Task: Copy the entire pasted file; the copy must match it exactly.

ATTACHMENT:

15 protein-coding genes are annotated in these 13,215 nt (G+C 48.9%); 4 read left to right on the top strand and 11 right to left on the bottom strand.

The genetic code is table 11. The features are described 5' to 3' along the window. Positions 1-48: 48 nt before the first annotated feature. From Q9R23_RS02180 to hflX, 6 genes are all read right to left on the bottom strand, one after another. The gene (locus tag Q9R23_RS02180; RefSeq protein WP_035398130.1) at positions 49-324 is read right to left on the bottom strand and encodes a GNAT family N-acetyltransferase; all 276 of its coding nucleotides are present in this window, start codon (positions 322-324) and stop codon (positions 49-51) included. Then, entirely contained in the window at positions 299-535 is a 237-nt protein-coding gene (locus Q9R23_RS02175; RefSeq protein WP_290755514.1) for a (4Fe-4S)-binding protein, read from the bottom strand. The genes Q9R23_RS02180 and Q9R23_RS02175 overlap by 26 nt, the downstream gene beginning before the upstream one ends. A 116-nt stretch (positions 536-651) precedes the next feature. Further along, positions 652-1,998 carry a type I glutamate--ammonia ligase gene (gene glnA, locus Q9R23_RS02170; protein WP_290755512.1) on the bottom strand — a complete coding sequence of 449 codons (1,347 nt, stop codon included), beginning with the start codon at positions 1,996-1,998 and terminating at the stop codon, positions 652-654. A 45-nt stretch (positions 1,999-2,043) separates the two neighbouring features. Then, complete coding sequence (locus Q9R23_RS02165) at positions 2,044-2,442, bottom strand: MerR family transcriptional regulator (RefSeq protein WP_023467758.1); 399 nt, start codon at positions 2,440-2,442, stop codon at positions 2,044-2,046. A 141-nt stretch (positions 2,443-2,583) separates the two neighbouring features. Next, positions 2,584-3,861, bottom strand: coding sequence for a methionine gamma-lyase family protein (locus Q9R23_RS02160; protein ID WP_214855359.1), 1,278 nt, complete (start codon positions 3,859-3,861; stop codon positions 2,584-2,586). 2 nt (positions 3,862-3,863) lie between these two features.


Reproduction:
15 protein-coding genes are annotated in these 13,215 nt (G+C 48.9%); 4 read left to right on the top strand and 11 right to left on the bottom strand.

The genetic code is table 11. The features are described 5' to 3' along the window. Positions 1-48: 48 nt before the first annotated feature. From Q9R23_RS02180 to hflX, 6 genes are all read right to left on the bottom strand, one after another. The gene (locus tag Q9R23_RS02180; RefSeq protein WP_035398130.1) at positions 49-324 is read right to left on the bottom strand and encodes a GNAT family N-acetyltransferase; all 276 of its coding nucleotides are present in this window, start codon (positions 322-324) and stop codon (positions 49-51) included. Then, entirely contained in the window at positions 299-535 is a 237-nt protein-coding gene (locus Q9R23_RS02175; RefSeq protein WP_290755514.1) for a (4Fe-4S)-binding protein, read from the bottom strand. The genes Q9R23_RS02180 and Q9R23_RS02175 overlap by 26 nt, the downstream gene beginning before the upstream one ends. A 116-nt stretch (positions 536-651) precedes the next feature. Further along, positions 652-1,998 carry a type I glutamate--ammonia ligase gene (gene glnA, locus Q9R23_RS02170; protein WP_290755512.1) on the bottom strand — a complete coding sequence of 449 codons (1,347 nt, stop codon included), beginning with the start codon at positions 1,996-1,998 and terminating at the stop codon, positions 652-654. A 45-nt stretch (positions 1,999-2,043) separates the two neighbouring features. Then, complete coding sequence (locus Q9R23_RS02165) at positions 2,044-2,442, bottom strand: MerR family transcriptional regulator (RefSeq protein WP_023467758.1); 399 nt, start codon at positions 2,440-2,442, stop codon at positions 2,044-2,046. A 141-nt stretch (positions 2,443-2,583) separates the two neighbouring features. Next, positions 2,584-3,861, bottom strand: coding sequence for a methionine gamma-lyase family protein (locus Q9R23_RS02160; protein ID WP_214855359.1), 1,278 nt, complete (start codon positions 3,859-3,861; stop codon positions 2,584-2,586). 2 nt (positions 3,862-3,863) lie between these two features.